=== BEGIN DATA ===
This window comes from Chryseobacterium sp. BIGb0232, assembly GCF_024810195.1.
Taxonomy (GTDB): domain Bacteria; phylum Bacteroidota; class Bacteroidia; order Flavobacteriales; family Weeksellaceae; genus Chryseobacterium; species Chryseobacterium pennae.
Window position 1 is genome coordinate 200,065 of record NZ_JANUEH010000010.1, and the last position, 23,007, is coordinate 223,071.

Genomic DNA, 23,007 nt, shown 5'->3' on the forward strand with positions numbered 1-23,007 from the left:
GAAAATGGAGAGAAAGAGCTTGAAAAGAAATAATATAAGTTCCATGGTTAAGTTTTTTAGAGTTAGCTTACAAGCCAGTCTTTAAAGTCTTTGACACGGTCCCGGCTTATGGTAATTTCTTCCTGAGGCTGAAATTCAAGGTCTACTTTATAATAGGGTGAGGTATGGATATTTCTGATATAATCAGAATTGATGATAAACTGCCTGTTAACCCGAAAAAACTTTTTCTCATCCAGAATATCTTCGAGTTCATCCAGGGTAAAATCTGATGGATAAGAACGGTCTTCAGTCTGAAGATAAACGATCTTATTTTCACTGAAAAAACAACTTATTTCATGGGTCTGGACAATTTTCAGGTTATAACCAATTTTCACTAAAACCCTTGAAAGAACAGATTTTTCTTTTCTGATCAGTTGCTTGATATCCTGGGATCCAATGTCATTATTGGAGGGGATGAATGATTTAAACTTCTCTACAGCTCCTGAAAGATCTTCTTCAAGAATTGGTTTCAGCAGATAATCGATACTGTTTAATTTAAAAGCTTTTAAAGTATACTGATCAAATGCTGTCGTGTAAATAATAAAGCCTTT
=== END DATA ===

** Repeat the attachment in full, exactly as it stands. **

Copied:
This window comes from Chryseobacterium sp. BIGb0232, assembly GCF_024810195.1.
Taxonomy (GTDB): domain Bacteria; phylum Bacteroidota; class Bacteroidia; order Flavobacteriales; family Weeksellaceae; genus Chryseobacterium; species Chryseobacterium pennae.
Window position 1 is genome coordinate 200,065 of record NZ_JANUEH010000010.1, and the last position, 23,007, is coordinate 223,071.

Genomic DNA, 23,007 nt, shown 5'->3' on the forward strand with positions numbered 1-23,007 from the left:
GAAAATGGAGAGAAAGAGCTTGAAAAGAAATAATATAAGTTCCATGGTTAAGTTTTTTAGAGTTAGCTTACAAGCCAGTCTTTAAAGTCTTTGACACGGTCCCGGCTTATGGTAATTTCTTCCTGAGGCTGAAATTCAAGGTCTACTTTATAATAGGGTGAGGTATGGATATTTCTGATATAATCAGAATTGATGATAAACTGCCTGTTAACCCGAAAAAACTTTTTCTCATCCAGAATATCTTCGAGTTCATCCAGGGTAAAATCTGATGGATAAGAACGGTCTTCAGTCTGAAGATAAACGATCTTATTTTCACTGAAAAAACAACTTATTTCATGGGTCTGGACAATTTTCAGGTTATAACCAATTTTCACTAAAACCCTTGAAAGAACAGATTTTTCTTTTCTGATCAGTTGCTTGATATCCTGGGATCCAATGTCATTATTGGAGGGGATGAATGATTTAAACTTCTCTACAGCTCCTGAAAGATCTTCTTCAAGAATTGGTTTCAGCAGATAATCGATACTGTTTAATTTAAAAGCTTTTAAAGTATACTGATCAAATGCTGTCGTGTAAATAATAAAGCCTTT